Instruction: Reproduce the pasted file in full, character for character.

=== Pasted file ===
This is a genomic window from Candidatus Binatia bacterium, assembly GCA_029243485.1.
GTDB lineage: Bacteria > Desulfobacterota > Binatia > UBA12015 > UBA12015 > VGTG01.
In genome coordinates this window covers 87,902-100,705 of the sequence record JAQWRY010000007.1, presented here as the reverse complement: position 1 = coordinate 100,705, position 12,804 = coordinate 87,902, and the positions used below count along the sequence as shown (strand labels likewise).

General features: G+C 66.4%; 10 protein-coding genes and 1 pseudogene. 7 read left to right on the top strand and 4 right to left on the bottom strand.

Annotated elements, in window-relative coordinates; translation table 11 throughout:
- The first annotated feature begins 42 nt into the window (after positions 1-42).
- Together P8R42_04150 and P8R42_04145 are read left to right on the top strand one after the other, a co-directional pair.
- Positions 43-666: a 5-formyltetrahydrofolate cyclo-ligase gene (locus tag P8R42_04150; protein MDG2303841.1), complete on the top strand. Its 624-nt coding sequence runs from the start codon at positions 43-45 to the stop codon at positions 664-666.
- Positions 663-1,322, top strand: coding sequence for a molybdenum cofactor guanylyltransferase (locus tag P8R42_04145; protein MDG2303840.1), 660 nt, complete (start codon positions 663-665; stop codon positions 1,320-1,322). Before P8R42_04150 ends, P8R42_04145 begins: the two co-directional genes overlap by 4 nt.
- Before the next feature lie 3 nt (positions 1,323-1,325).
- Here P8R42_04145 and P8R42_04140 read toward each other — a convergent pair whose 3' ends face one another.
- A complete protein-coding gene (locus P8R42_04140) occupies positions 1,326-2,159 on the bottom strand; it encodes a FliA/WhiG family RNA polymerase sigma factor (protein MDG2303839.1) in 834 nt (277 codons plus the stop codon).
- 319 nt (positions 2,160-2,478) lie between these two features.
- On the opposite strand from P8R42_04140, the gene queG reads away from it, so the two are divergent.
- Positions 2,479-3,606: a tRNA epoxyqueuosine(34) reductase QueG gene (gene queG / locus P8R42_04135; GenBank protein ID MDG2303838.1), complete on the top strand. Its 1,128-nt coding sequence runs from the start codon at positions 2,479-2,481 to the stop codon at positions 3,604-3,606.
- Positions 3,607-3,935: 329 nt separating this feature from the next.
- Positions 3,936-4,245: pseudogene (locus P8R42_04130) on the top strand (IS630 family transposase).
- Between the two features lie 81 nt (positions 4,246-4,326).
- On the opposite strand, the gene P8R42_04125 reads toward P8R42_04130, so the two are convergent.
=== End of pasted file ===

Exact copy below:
This is a genomic window from Candidatus Binatia bacterium, assembly GCA_029243485.1.
GTDB lineage: Bacteria > Desulfobacterota > Binatia > UBA12015 > UBA12015 > VGTG01.
In genome coordinates this window covers 87,902-100,705 of the sequence record JAQWRY010000007.1, presented here as the reverse complement: position 1 = coordinate 100,705, position 12,804 = coordinate 87,902, and the positions used below count along the sequence as shown (strand labels likewise).

General features: G+C 66.4%; 10 protein-coding genes and 1 pseudogene. 7 read left to right on the top strand and 4 right to left on the bottom strand.

Annotated elements, in window-relative coordinates; translation table 11 throughout:
- The first annotated feature begins 42 nt into the window (after positions 1-42).
- Together P8R42_04150 and P8R42_04145 are read left to right on the top strand one after the other, a co-directional pair.
- Positions 43-666: a 5-formyltetrahydrofolate cyclo-ligase gene (locus tag P8R42_04150; protein MDG2303841.1), complete on the top strand. Its 624-nt coding sequence runs from the start codon at positions 43-45 to the stop codon at positions 664-666.
- Positions 663-1,322, top strand: coding sequence for a molybdenum cofactor guanylyltransferase (locus tag P8R42_04145; protein MDG2303840.1), 660 nt, complete (start codon positions 663-665; stop codon positions 1,320-1,322). Before P8R42_04150 ends, P8R42_04145 begins: the two co-directional genes overlap by 4 nt.
- Before the next feature lie 3 nt (positions 1,323-1,325).
- Here P8R42_04145 and P8R42_04140 read toward each other — a convergent pair whose 3' ends face one another.
- A complete protein-coding gene (locus P8R42_04140) occupies positions 1,326-2,159 on the bottom strand; it encodes a FliA/WhiG family RNA polymerase sigma factor (protein MDG2303839.1) in 834 nt (277 codons plus the stop codon).
- 319 nt (positions 2,160-2,478) lie between these two features.
- On the opposite strand from P8R42_04140, the gene queG reads away from it, so the two are divergent.
- Positions 2,479-3,606: a tRNA epoxyqueuosine(34) reductase QueG gene (gene queG / locus P8R42_04135; GenBank protein ID MDG2303838.1), complete on the top strand. Its 1,128-nt coding sequence runs from the start codon at positions 2,479-2,481 to the stop codon at positions 3,604-3,606.
- Positions 3,607-3,935: 329 nt separating this feature from the next.
- Positions 3,936-4,245: pseudogene (locus P8R42_04130) on the top strand (IS630 family transposase).
- Between the two features lie 81 nt (positions 4,246-4,326).
- On the opposite strand, the gene P8R42_04125 reads toward P8R42_04130, so the two are convergent.